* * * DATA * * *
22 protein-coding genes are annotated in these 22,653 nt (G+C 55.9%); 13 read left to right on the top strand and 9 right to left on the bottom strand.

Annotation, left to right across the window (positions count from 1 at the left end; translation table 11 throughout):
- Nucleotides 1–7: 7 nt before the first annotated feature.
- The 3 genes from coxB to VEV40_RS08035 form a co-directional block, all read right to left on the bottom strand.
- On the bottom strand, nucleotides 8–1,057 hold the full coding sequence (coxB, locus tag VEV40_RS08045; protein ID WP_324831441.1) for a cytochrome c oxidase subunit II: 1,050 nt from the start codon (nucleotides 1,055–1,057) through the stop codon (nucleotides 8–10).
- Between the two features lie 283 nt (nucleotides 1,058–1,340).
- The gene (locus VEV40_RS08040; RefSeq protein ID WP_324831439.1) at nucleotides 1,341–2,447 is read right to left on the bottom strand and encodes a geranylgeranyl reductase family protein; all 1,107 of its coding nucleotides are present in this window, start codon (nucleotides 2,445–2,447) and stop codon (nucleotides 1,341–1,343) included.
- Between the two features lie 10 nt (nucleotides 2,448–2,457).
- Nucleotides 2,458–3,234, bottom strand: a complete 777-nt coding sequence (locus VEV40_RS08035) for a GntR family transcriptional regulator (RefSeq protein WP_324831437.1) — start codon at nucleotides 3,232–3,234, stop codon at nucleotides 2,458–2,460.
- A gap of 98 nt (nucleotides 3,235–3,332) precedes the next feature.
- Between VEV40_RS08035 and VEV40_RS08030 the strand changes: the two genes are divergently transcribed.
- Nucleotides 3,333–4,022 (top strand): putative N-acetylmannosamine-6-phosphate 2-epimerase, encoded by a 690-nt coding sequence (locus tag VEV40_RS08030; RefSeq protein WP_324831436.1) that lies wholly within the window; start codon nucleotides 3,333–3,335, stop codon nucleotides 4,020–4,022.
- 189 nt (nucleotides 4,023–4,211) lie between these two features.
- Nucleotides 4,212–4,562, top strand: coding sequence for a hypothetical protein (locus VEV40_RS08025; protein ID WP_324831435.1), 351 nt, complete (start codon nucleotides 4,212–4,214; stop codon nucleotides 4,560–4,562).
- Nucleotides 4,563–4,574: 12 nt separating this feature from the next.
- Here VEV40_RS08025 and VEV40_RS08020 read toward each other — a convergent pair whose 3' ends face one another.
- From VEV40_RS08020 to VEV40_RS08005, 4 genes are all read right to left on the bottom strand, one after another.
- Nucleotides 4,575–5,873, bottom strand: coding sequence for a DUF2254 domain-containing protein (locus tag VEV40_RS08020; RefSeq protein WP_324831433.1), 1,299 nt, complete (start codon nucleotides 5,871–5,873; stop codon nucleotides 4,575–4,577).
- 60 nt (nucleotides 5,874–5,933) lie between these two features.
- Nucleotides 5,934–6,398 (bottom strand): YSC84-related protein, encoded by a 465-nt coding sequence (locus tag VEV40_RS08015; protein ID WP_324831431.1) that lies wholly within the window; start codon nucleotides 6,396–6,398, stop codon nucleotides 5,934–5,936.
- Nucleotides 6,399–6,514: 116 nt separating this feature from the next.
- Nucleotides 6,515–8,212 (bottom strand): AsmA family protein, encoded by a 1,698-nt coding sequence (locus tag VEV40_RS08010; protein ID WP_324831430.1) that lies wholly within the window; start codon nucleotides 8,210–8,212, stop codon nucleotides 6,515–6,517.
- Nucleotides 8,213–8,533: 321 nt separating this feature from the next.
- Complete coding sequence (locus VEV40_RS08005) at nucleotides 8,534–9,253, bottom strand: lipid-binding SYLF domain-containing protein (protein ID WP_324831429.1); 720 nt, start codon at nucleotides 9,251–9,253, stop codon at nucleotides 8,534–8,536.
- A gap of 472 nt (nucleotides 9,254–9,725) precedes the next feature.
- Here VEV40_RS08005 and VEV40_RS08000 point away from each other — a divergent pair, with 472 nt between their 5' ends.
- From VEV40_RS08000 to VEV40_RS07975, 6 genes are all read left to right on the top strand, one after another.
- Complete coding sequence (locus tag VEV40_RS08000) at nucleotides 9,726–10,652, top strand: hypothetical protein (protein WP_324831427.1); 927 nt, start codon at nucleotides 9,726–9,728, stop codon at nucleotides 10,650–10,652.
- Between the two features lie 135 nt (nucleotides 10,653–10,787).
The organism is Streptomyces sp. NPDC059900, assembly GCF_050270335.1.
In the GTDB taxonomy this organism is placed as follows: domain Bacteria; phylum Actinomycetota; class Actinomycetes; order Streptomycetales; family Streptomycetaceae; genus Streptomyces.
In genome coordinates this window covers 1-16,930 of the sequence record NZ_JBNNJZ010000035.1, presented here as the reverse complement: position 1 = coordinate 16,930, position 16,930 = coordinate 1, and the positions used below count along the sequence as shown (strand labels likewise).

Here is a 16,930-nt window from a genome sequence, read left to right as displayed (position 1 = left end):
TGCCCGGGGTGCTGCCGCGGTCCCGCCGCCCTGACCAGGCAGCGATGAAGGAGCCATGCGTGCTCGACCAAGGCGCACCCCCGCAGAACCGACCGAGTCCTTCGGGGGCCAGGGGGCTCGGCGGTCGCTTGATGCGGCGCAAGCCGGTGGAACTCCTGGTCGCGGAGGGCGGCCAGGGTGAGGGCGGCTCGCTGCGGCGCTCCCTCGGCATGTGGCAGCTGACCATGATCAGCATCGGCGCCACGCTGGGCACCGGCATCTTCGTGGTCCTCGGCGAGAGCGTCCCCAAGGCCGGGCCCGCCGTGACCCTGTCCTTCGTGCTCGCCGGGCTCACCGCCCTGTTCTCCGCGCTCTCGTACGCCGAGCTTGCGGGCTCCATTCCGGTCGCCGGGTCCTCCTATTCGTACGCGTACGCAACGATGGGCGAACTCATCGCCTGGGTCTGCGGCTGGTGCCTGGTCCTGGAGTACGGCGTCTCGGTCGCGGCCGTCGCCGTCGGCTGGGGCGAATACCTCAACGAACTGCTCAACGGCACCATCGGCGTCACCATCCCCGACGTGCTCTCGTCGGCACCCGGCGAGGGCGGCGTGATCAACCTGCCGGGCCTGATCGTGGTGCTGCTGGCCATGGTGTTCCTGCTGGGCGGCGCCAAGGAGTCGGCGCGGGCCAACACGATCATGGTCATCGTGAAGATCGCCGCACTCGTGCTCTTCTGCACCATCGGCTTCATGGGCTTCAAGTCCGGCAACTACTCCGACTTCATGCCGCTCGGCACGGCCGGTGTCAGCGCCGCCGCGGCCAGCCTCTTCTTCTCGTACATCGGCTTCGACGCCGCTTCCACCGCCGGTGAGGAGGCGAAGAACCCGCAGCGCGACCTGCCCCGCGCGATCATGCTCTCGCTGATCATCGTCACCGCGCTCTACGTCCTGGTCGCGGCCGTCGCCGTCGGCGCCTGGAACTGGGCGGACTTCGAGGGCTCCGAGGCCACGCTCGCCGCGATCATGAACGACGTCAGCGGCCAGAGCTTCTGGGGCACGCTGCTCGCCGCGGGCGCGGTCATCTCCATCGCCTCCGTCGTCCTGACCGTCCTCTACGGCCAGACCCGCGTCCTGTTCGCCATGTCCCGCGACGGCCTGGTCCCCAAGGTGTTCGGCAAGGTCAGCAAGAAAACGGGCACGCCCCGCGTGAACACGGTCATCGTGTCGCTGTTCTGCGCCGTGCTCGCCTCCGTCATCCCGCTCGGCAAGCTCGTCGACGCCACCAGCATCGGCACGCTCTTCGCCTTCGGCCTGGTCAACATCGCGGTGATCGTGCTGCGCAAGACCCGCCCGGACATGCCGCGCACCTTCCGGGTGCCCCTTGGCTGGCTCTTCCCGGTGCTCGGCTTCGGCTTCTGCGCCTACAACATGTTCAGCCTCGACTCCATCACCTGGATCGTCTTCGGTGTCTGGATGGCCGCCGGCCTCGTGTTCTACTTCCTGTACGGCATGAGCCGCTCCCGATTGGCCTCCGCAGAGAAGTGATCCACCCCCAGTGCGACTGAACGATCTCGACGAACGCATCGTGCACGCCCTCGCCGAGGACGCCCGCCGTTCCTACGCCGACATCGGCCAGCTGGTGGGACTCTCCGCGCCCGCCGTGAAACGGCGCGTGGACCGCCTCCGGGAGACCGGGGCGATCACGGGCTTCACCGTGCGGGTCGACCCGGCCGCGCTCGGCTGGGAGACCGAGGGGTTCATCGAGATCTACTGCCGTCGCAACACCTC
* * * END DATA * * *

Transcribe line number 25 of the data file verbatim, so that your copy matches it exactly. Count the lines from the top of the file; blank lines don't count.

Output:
- A gap of 472 nt (nucleotides 9,254–9,725) precedes the next feature.